Following their Jan. 19 episcopal ordination Mass at the Cathedral of Mary Our Queen, new Auxiliary Bishops Adam J. Parker and Mark E. Brennan of Baltimore recalled the litany of the saints, during which they lay prostrate before the altar.
“I felt a lot of joy and a tremendous hope for what is to come in the
future, and for the future of ministry in the Archdiocese of
Baltimore,” Parker said as he was whisked to the post-Mass reception.
“I was praying along with the litany,” Brennan said with a grin while
obliging the camera-wielding faithful who had momentarily cornered him
and his priest handler. “Lord, have mercy on me. Lord, hear my prayer.”
Close to 2,000 gathered in the cathedral on an unusually sunny and
mild January afternoon to witness and take part in the ceremony, led by
principal celebrant and consecrator Baltimore Archbishop William E.
The archbishop was joined by co-consecrators Cardinal Donald W. Wuerl
of Washington, where Brennan served as a parish priest before his
elevation to the episcopacy; and Cardinal Edwin F. O’Brien, grand master
of the Equestrian Order of the Holy Sepulcher and former archbishop
Baltimore, whom Parker had served as priest-secretary from 2007 to 2013.
Cardinal Timothy M. Dolan of New York concelebrated the Mass; he was
rector of the Pontifical North American College in Rome while Parker
studied there from 1995 to 2001.
Brennan also studied at that college,
from 1970 to 1974.
Archbishop Christophe Pierre, apostolic nuncio to the U.S., read the
mandates from Pope Francis authorizing the ordinations, and drew
laughter from the pews when he opted to begin with “the older one,”
Brennan, who is 69. Parker is 45.
Lori also broached the age topic, referring in his homily to the
first reading, which was from Jeremiah and read by Sister Maria Luz
Ortiz of the Mission Helpers of the Sacred Heart. In it God steamrolls
the young prophet’s fretting: “Do not say, ‘I am too young.’ To whomever
I send you, you shall go; whatever I command you, you shall speak.”
“So, Bishop Brennan, let no one take advantage of your youth and
inexperience,” the archbishop quipped, adding on a more serious note:
“After all, you know, Bishop Brennan and I, we’ve been in priestly
ministry a little over 40 years -- we go way back.”
Lori shared some insight on the role of bishops.
“The greatest challenge in being a bishop is not administration; it’s
not public relations; and it’s not fundraising,” he said. “The greatest
challenge is to be always and everywhere an example for God’s people.
This is how we become witnesses of hope; this is how we strive to be
He exhorted Parker and Brennan to teach the faith “not as words to be
followed but as words of spirit and life that transform us from the
inside out and make us bearers of the peace of Christ in a world that is
broken, a nation that is divided, and in communities that are in need
After promising to uphold the faith and fulfill their duties, and
after lying prostrate before the altar, Parker kneeled in reverence as
Lori laid his hands on his head, a sign of the outpouring of the Holy
Spirit, followed by Wuerl and O’Brien.
The archbishop and the two co-consecrators did the same for Brennan;
then the other bishops present laid their hands on both men.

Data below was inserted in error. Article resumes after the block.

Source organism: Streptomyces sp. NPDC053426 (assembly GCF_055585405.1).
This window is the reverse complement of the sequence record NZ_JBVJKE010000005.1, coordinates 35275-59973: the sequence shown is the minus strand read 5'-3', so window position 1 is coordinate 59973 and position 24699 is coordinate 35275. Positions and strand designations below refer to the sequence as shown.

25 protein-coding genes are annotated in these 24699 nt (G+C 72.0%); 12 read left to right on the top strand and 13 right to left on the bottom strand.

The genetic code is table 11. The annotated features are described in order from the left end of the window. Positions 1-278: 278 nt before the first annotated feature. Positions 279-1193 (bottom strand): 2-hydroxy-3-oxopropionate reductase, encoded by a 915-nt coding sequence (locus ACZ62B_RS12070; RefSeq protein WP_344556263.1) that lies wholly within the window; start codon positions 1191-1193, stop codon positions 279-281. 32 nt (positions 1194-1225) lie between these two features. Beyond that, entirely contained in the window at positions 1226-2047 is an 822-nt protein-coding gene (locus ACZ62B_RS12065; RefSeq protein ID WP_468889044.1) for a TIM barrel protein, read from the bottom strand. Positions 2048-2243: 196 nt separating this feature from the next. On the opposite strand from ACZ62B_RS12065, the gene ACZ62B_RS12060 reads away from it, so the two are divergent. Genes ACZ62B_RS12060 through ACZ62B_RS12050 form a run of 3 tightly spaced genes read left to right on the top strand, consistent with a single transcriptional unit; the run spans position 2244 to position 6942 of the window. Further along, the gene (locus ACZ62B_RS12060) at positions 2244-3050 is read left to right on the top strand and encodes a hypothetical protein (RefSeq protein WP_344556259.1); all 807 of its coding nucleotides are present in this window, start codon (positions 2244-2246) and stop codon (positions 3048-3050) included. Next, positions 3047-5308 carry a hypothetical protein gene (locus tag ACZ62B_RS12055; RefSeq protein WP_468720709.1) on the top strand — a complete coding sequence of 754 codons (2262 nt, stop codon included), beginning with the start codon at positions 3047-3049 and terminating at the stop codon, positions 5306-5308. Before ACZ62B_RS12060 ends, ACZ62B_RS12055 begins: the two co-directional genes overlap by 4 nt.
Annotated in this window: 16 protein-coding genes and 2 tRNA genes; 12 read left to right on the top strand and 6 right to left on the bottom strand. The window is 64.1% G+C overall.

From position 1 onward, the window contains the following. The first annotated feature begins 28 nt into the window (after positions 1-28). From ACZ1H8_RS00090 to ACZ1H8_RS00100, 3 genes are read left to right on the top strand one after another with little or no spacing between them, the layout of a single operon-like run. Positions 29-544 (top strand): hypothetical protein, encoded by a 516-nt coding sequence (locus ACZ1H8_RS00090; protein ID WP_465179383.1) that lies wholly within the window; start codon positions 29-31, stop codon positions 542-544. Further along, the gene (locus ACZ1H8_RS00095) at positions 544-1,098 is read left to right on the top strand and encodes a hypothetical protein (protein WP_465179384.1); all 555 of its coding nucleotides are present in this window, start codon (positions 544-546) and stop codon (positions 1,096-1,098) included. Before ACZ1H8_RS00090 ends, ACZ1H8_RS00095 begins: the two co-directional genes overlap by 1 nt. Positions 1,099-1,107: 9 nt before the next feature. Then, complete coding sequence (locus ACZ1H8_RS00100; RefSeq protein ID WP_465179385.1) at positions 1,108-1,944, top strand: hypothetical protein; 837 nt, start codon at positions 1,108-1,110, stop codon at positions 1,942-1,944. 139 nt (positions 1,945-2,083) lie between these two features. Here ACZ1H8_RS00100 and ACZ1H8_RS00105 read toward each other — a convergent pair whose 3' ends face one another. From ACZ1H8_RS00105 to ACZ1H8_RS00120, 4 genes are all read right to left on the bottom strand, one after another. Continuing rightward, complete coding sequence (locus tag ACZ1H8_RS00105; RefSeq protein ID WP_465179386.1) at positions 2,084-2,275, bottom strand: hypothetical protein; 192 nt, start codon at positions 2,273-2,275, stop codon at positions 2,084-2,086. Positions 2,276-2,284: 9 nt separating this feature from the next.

Ending the rite of ordination, Lori anointed Parker and Brennan with
holy chrism and presented each with his Book of the Gospels, episcopal
ring, crosier and miter.
“This is the day the Lord has made,” Parker said in his remarks at the end of Mass. “Let us rejoice and be glad.”
He thanked “the Lord for calling me to the priesthood and now giving
me its fullness” as well as the people of the Baltimore Archdiocese for
their prayers and “profound encouragement.”
He thanked Lori for ordaining him and O’Brien for his guidance and
friendship. “You have changed my priesthood forever,” Parker told the
Finally, he thanked his mother, Maureen Parker, who sat in the front row and was first to receive Communion from the new bishop.
“It was from you and Dad I first heard about Jesus Christ,” Parker
told her, also acknowledging his father, George Parker, who died in
2012. “To you I owe gratitude for my life and my faith.”
Brennan thanked those who came before him in the succession begun with the Apostles.
“We stand today, all of us here, on the shoulders of giants,” he said.
He also acknowledged his parents, both deceased, who had taken him
and his brother, Paul, who was present, to Mass and confession.
“They grounded us in the Catholic faith in a very simple and unpretentious way,” he said.
Brennan also noted that his elevation to the episcopacy was not the
first unexpected change in his ministry. He said in the Washington
Archdiocese, Cardinal Theodore E. McCarrick, then the archbishop there,
“sent me from a nice little parish in Northwest Washington … to a huge,
multicultural parish, St. Martin of Tours” in suburban Maryland. “It
opened me up ever more to serving people who speak differently and look
differently than I do.”
He also delivered remarks in Spanish and French, primary languages of the immigrants he served at St. Martin.
During the Mass Lori welcomed the “family of faith” and a diverse
congregation that included members of various religious orders,
including Dominican Sisters of St. Cecilia and Missionaries of Charity.
Lori reflected on his first time ordaining bishops.
“It was a very moving experience,” he told the Catholic Review, the
archdiocesan news outlet. “As the ceremony unfolded, it just took on a
life of its own thanks to the Holy Spirit.”
Thinking of all the people in the Baltimore Archdiocese thankful for
two new leaders to share the work, he said, “I’m at the top of that